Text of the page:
Sunday Morning Sleepy Hollow
Keith Brand hosted Sunday morning Sleepy Hollow from 1998 through May, 2013, and is an Associate Professor of Radio/TV/Film at Rowan University. Professor Brand teaches Radio Broadcasting I and Television Production I. He received his Masters in Education from Temple University, and his B.F.A. from West Virginia University and his interests include community media, low power FM, and regulation of the media. Keith was the artistic director of the Seven Stars Music Festival, and is a member of a local band called "The HIX," who have a deep affection for the traditional music of the rural American South, called Old-Time Music. The Hix play private parties, with Keith on vocals banjo, banjo-uke.
Keith Wants his Weekends Back and Bids A Fond Farewell to His Loyal ListenersDear Sleepy Hollow Listeners,
It is with both sadness and anticipation that I announce that I will be retiring from Sleepy Hollow after 27 years. My last show will be May 5th. When I began broadcasting at WXPN, it was still a community radio station with a small but dedicated listenership. Today, WXPN is a force to be reckoned with. I have been fortunate to quietly watch that transition over the past three decades.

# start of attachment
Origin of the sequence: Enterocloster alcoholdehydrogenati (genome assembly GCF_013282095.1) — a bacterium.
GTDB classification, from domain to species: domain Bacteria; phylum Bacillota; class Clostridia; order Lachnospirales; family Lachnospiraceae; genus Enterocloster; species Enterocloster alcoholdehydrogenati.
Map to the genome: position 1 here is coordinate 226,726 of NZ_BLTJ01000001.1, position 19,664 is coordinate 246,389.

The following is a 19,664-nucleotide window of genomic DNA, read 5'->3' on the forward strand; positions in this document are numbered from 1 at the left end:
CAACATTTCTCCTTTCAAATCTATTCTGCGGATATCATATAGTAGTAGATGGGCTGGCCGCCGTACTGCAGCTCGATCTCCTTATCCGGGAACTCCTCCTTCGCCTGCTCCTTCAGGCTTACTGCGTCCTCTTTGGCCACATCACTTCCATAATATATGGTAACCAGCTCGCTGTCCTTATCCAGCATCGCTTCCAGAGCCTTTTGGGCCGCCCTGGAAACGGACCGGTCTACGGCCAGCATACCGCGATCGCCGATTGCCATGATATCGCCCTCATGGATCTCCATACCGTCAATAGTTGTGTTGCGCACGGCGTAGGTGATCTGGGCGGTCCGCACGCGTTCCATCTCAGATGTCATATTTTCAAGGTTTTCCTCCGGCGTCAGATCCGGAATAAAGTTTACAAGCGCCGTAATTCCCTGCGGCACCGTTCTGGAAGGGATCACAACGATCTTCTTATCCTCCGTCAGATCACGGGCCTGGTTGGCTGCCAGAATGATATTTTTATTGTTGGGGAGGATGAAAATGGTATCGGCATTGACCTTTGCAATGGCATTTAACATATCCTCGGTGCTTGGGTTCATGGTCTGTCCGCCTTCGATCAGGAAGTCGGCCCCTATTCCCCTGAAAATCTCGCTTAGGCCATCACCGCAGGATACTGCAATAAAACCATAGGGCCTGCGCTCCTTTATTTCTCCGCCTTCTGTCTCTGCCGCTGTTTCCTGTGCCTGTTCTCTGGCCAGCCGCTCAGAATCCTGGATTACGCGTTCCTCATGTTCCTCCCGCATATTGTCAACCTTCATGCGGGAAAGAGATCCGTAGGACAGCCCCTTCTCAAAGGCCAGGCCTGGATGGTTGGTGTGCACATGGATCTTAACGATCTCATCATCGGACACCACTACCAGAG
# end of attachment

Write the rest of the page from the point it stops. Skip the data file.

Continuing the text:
What I am most proud of has been presenting music that I found interesting to an eager weekend audience. Often, that music found its Philadelphia premier on Sleepy Hollow. Musicians like Sigur Ros, Damien Rice, Grizzly Bear, and Pink Martini found an early and welcome home on Sleepy Hollow. And I am just as proud to play lesser-known musicians like Jherek Bischoff, Anias Mitchell, Sam Amidon, and The Clogs. I never thought I was a great radio DJ, but I was passionate about different kinds of music and had a desire to find the connections between them.
The main reason I am retiring is that after 27 years it is time to do something else with my weekends. Hosting Sleepy Hollow required a lot of my time and I want that time back. I've recently been elected the Chair of the Radio Television and Film Department at Rowan University and that will require a lot more of my time and energy. The time devoted to producing Sleepy Hollow will be diverted to other creative outlets, including hopefully producing more stories for NPR programs. So I don't feel like I'm giving up on radio.
It's been a pleasure to wake up with you for so many Sunday mornings. Your phone calls of encouragement were always welcome. But it's time to sign off one last time. Keep that dial tuned to 88.5."